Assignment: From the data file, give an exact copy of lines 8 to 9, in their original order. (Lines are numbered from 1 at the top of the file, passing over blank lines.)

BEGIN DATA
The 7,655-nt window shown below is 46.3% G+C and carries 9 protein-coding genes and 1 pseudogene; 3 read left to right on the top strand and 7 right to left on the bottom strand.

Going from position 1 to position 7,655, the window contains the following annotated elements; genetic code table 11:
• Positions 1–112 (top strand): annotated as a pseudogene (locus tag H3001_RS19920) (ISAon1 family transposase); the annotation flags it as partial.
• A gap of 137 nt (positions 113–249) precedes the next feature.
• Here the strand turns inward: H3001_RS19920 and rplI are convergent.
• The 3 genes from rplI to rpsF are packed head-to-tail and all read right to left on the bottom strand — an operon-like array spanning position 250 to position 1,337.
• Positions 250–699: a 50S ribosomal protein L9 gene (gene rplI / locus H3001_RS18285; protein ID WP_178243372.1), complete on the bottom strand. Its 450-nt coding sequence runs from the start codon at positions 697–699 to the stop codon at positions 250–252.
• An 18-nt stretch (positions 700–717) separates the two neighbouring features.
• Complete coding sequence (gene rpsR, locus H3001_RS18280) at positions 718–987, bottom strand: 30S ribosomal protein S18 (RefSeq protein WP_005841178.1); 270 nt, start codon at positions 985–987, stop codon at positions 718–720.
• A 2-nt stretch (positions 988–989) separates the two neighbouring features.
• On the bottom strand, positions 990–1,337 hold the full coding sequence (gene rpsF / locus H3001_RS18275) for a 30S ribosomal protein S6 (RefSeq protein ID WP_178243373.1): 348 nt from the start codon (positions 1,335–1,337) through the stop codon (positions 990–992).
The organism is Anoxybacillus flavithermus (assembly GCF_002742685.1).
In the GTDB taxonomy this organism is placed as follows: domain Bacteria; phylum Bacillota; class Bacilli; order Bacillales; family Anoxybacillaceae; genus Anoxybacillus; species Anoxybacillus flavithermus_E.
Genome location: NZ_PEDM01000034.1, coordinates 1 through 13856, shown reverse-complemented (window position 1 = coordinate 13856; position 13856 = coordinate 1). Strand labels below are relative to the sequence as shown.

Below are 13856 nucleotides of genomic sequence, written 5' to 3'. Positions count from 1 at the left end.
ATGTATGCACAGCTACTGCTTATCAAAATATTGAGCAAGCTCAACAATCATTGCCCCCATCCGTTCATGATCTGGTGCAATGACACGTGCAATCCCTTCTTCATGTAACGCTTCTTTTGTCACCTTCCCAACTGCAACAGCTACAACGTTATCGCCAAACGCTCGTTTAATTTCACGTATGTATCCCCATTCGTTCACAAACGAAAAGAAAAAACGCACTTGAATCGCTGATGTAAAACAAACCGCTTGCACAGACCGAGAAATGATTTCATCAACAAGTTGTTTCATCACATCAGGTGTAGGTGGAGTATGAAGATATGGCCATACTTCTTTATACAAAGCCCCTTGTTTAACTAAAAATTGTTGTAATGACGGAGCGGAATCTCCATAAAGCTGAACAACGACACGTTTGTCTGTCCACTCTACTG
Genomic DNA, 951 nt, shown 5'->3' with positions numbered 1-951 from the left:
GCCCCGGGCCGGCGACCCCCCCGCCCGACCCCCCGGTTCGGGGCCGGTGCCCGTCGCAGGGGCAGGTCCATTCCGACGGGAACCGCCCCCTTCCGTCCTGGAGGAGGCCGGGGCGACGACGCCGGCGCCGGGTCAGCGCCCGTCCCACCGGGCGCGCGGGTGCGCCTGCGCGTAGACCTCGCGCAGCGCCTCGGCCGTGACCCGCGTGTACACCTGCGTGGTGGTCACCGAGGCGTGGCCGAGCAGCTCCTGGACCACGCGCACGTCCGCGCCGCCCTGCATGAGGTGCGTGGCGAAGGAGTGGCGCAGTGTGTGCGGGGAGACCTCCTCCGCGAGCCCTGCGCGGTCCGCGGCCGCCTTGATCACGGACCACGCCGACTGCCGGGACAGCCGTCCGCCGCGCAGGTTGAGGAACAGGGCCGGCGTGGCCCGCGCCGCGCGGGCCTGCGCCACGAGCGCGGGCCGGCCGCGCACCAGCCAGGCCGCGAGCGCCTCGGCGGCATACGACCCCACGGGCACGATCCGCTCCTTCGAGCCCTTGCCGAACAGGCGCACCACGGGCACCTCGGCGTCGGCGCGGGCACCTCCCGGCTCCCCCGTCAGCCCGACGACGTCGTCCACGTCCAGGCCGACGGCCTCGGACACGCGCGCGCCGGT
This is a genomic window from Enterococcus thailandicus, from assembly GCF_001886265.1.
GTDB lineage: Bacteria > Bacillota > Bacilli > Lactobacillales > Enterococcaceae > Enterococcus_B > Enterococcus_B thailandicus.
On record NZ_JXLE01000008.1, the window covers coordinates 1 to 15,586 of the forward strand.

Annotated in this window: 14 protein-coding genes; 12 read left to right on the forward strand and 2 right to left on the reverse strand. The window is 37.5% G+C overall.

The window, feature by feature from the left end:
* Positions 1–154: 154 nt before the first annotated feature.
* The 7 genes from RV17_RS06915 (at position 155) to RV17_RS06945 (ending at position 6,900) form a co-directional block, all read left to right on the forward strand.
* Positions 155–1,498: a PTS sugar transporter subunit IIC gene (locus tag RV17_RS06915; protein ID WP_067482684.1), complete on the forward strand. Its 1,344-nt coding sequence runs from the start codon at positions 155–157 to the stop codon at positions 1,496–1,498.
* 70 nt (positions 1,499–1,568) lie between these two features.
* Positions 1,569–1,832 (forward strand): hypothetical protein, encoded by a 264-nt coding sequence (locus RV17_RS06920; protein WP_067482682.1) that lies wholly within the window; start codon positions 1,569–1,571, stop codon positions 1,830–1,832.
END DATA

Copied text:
• An 18-nt stretch (positions 700–717) separates the two neighbouring features.
• Complete coding sequence (gene rpsR, locus H3001_RS18280) at positions 718–987, bottom strand: 30S ribosomal protein S18 (RefSeq protein WP_005841178.1); 270 nt, start codon at positions 985–987, stop codon at positions 718–720.